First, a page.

Why does it seem like NASA and SpaceX are more interested in Mars than the Moon? What does Mars offer beyond a challenge?
Sophia de Tricht, Co-founder and CEO of Pleiades Aerospace Services
Answered May 24 · Upvoted by James Knox, Former Launch Engineer at SpaceX, Andrew Houston Vaughan, and 2 others you follow
*rubs temples* Y’all are giving me a migraine with this…
Okay, sit down a minute. We’re going to talk it out.
Literally, and I mean literally literally, the only advantage to colonizing Mars before the Moon is that it stands a better chance of gaining broad support (funding issue) because we’ve never been there.
That’s it. Other than that, it’s a reckless idea bordering on homi/suicidal. Mars is a long way away, and we haven’t left LEO in coming up on 50 years. The moon is relatively very close, three days using Apollo era trajectories and tolerances. If I were the safety representative in a pitch meeting where you tried to sell me going to Mars instead of the moon, the first thing I’m going to do is ask you about your mid-course abort scenarios and watch your presentation break in half and sink like the mother-effing Titanic. I’d come to the meeting wearing a jacket with my kill count on it. Little crossed out rockets. If I get to five, I’m an ace.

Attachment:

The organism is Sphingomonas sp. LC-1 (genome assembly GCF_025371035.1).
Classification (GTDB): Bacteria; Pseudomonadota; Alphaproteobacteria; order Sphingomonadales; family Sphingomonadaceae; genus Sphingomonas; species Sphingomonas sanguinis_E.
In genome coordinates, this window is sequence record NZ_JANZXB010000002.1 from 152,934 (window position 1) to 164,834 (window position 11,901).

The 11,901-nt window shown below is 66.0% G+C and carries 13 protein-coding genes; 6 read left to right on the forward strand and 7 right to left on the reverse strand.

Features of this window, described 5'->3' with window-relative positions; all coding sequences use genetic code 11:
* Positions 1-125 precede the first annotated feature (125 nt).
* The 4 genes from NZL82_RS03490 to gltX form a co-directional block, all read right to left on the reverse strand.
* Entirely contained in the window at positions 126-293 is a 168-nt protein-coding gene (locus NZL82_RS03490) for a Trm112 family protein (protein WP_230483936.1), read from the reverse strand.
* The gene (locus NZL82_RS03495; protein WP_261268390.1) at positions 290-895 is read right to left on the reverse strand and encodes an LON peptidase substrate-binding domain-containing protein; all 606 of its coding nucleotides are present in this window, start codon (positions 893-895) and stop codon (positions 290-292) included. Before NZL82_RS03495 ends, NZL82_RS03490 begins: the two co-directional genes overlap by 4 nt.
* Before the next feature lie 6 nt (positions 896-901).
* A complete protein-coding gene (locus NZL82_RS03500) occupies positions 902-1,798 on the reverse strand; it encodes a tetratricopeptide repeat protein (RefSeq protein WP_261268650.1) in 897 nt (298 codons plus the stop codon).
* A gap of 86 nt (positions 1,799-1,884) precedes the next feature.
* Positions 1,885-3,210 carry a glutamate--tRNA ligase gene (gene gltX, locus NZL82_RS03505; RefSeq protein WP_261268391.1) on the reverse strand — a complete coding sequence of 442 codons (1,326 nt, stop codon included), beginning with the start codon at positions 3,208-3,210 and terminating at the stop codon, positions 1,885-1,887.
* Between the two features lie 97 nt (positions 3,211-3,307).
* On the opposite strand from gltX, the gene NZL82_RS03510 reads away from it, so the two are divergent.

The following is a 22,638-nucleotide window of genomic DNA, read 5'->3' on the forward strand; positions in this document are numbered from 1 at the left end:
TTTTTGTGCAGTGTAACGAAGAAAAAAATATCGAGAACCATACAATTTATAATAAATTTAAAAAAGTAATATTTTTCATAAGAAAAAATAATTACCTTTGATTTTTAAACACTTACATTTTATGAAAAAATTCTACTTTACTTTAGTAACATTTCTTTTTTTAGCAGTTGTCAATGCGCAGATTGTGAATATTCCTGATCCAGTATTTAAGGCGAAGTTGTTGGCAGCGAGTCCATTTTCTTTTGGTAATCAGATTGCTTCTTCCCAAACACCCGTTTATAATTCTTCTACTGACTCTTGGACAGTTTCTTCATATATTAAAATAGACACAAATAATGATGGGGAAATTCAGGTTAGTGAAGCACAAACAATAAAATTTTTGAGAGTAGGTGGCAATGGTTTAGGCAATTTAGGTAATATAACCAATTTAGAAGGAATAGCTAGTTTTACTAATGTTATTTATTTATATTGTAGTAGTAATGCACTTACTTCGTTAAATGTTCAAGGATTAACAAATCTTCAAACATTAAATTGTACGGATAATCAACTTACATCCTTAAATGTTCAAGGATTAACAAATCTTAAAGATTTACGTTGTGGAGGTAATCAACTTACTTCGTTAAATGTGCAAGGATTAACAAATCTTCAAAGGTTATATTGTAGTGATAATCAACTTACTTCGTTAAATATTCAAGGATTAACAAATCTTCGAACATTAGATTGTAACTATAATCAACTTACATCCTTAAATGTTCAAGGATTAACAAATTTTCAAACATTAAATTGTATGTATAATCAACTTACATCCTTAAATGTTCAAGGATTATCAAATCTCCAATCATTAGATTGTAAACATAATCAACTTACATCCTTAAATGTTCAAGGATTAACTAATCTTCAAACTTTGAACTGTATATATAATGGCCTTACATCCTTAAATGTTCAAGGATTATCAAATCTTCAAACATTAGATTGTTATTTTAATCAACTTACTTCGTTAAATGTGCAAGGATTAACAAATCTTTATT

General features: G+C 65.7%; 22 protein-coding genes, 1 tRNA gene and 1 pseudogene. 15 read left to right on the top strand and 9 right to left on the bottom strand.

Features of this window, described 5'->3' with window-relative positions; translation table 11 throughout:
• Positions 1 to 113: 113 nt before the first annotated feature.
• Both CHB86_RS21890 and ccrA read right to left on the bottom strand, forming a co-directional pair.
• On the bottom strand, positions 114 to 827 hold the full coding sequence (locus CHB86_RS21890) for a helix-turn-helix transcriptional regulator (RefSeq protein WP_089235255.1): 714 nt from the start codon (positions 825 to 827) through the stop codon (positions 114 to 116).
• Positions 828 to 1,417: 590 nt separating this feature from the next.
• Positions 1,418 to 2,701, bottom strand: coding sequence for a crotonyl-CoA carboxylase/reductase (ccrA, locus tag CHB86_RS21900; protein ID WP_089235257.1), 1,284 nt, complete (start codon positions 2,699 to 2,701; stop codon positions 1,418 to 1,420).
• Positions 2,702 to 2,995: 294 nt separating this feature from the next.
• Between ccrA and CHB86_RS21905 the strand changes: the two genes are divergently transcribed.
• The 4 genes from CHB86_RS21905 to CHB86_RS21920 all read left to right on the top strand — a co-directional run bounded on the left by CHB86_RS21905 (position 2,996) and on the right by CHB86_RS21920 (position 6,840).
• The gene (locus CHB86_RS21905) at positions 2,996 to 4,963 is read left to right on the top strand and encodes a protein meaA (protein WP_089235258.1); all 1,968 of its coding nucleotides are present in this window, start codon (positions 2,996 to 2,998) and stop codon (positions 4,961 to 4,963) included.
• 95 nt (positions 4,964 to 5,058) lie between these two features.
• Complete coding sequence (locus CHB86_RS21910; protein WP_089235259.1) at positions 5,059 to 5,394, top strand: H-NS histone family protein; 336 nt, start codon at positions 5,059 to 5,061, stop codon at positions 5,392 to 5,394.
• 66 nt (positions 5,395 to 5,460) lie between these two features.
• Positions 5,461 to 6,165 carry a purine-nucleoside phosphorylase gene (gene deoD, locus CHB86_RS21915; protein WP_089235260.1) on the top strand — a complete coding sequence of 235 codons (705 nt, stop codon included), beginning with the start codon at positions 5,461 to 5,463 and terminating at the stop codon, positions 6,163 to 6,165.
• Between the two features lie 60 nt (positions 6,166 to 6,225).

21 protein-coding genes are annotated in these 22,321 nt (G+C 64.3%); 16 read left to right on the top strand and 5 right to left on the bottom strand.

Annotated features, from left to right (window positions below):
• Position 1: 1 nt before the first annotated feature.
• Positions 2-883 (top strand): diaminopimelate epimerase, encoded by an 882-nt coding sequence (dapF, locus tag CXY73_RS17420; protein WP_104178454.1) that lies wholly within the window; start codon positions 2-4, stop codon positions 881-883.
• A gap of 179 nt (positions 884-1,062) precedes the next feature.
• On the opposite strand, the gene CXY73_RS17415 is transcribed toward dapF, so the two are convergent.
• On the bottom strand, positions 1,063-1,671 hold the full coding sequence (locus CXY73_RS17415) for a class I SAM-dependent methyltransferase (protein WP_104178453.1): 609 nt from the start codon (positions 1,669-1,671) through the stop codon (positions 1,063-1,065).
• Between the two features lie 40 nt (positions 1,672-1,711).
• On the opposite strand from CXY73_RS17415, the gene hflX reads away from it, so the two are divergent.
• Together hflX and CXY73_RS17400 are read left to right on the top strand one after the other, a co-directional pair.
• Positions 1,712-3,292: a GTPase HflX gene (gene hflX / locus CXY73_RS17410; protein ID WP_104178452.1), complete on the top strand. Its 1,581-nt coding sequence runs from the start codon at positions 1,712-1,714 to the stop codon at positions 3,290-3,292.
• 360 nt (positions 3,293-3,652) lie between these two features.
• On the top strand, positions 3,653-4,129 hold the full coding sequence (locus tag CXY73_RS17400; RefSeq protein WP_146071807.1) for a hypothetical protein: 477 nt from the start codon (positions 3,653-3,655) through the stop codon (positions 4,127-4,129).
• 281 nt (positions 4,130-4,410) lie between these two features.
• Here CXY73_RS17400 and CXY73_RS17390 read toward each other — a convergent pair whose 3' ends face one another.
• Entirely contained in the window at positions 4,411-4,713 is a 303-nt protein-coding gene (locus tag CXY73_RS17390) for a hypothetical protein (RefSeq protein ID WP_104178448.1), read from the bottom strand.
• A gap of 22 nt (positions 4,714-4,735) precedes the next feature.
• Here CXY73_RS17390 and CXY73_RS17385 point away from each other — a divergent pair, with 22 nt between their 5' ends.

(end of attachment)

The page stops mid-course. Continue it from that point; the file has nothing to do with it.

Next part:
The Moon is fine. There’s a lot we don’t know about the Moon, yet. We still haven’t been into the caves, at all. We still haven’t summited any of her peaks. We don’t know how to grow things on the moon, although it should be extremely doable. There’s enough to keep us busy on the moon for centuries and if something goes wrong, you can still recover your people. If something goes wrong on the way to Mars, you’re all dead.